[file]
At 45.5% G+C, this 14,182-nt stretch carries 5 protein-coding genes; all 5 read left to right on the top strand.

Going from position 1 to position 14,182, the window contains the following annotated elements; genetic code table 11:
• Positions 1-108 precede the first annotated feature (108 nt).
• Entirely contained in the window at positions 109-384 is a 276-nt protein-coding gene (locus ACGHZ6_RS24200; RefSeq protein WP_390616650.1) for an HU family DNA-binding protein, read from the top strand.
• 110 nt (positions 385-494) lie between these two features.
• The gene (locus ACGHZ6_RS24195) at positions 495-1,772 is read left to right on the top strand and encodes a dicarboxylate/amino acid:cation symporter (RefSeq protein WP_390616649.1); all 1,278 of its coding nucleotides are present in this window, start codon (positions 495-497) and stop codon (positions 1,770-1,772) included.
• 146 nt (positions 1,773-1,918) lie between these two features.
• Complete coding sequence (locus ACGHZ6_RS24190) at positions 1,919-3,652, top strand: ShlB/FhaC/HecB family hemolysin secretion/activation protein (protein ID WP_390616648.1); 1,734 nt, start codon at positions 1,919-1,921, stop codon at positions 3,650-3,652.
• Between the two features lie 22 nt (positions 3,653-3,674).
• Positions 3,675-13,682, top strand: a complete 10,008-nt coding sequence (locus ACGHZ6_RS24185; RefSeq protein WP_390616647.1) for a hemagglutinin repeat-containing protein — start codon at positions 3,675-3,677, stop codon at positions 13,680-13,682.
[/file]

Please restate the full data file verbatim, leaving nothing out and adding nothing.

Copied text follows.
At 45.5% G+C, this 14,182-nt stretch carries 5 protein-coding genes; all 5 read left to right on the top strand.

Going from position 1 to position 14,182, the window contains the following annotated elements; genetic code table 11:
• Positions 1-108 precede the first annotated feature (108 nt).
• Entirely contained in the window at positions 109-384 is a 276-nt protein-coding gene (locus ACGHZ6_RS24200; RefSeq protein WP_390616650.1) for an HU family DNA-binding protein, read from the top strand.
• 110 nt (positions 385-494) lie between these two features.
• The gene (locus ACGHZ6_RS24195) at positions 495-1,772 is read left to right on the top strand and encodes a dicarboxylate/amino acid:cation symporter (RefSeq protein WP_390616649.1); all 1,278 of its coding nucleotides are present in this window, start codon (positions 495-497) and stop codon (positions 1,770-1,772) included.
• 146 nt (positions 1,773-1,918) lie between these two features.
• Complete coding sequence (locus ACGHZ6_RS24190) at positions 1,919-3,652, top strand: ShlB/FhaC/HecB family hemolysin secretion/activation protein (protein ID WP_390616648.1); 1,734 nt, start codon at positions 1,919-1,921, stop codon at positions 3,650-3,652.
• Between the two features lie 22 nt (positions 3,653-3,674).
• Positions 3,675-13,682, top strand: a complete 10,008-nt coding sequence (locus ACGHZ6_RS24185; RefSeq protein WP_390616647.1) for a hemagglutinin repeat-containing protein — start codon at positions 3,675-3,677, stop codon at positions 13,680-13,682.